Doorbell rings. I have driven thirty minutes south across
town. They say there is a heatwave on its way but it is already
here. Thirty-eight degrees. I ring the doorbell again. This part
of the city seems full of animals but there are no insects to
be heard and the concrete cracks when you walk on it. The
pool next door is empty. Something has gone down here and
people won’t talk about it.
(‘home visits’, p22)
As if watching a film the narrator observes his own actions and reactions, removed by dark humour and irony at a safe distance from his own experiences. The lifeless tone of Stavanger’s poems gives the effect of dissociation, but also conjures up the spectre of the odd and sinister lurking beneath the everyday. We see this in the poem ‘sleep, hit me’, inspired by the David Lynch film Blue Velvet.
c. stay in the car. hard to the wheel.
wait for my call. don’t answer the phone.
hit the horn. never break. matches lit burn.
(‘sleep, hit me’, p24)
This sense of disembodiment is reinforced by the recurring absence of the personal pronoun; many of the poems lack reference to a unifying ‘I’, merely listing the thoughts and perceptions which the absent ‘I’ may be experiencing:
Invite my father to the funeral
ask him to take the hand of a stranger
make sure that stranger is me
(‘the will’, p66)
When the narrator does refer to himself, it is often in the form of the self-consciously observed ‘you’ or ‘he’:
at the school gate
there is always another one waiting
the bag heavier when you put it down to talk
about holidays and time shares
and you could have shaved
taken off your glasses, opened with their name
(though faces evade you)
(‘someone else’s shoes’, p50)
Here the speaker is literally talking himself through life in a way that most of, at times we’ve similarly struggled to function, would be familiar with. The connection between mental health and the quality of our internal self talk is something Stavanger explores convincingly in The Special, probing the relationship between the language of inner dialogue and external experience, and also the relationship of the official languages of diagnosis and classification to our internal perceptions. For example, in the poem ‘survey’, the absurdity of multiple choice questions and answers highlights the limitations of language to contain and express our deepest and most traumatic experiences. It also suggests how a disjunction between experience and the language used to define it can cause further emotional trauma and alienation.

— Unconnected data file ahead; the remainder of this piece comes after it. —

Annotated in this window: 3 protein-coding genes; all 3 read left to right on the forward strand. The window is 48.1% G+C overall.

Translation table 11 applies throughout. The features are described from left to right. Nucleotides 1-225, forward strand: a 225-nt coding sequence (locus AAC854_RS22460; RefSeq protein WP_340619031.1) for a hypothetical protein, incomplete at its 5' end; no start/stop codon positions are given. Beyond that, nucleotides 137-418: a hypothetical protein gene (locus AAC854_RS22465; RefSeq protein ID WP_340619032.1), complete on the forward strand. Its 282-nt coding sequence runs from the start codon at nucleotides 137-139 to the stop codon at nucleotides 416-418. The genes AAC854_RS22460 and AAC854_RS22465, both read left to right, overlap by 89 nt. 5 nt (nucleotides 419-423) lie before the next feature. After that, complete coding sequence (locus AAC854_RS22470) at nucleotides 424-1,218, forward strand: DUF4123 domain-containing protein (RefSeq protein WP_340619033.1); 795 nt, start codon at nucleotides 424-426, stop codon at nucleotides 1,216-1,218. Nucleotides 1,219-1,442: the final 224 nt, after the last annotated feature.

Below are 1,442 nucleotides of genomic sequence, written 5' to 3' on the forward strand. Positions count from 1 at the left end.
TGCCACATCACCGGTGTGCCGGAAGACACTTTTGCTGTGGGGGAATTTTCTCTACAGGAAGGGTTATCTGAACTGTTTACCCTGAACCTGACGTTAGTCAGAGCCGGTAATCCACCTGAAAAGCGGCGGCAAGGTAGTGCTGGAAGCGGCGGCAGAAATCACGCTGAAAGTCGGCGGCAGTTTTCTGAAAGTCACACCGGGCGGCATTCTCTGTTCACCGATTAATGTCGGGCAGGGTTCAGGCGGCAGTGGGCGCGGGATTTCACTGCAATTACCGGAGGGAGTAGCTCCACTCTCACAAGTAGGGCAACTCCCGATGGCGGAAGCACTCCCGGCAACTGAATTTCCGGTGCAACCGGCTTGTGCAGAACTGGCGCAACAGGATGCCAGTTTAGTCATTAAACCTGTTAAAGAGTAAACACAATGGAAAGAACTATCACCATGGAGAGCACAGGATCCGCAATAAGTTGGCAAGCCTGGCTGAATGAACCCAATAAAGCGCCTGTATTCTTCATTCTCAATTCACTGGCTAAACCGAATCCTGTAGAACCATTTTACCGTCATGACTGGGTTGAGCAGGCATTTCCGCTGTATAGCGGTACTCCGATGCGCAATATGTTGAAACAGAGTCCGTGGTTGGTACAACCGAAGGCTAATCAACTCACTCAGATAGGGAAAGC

8. Every Monday I look forward to
a) others going to work
b) going to work with others
c) watching spiders eat birds
9. I use social media to
a) tell you how you are doing
b) show you I am doing fine
c) communicate with the dead
10. Bleeding from the nipple
11. To be human is to
a) wear the right name tag
b) shower daily
c) give what you can’t give
d) fold back into the white
When you consider that this poem is one of three in the book created in response to interviews undertaken with Mummy’s Wish, a support group for mothers diagnosed with cancer, it becomes even more poignant. How can a mental health survey ever adequately assess or express the feelings of women dealing with such challenges? The act of circling answers which in no way relate to the depth of your experience must indeed feel absurd, and Stavanger’s use of form and tone in the poem artfully evokes this.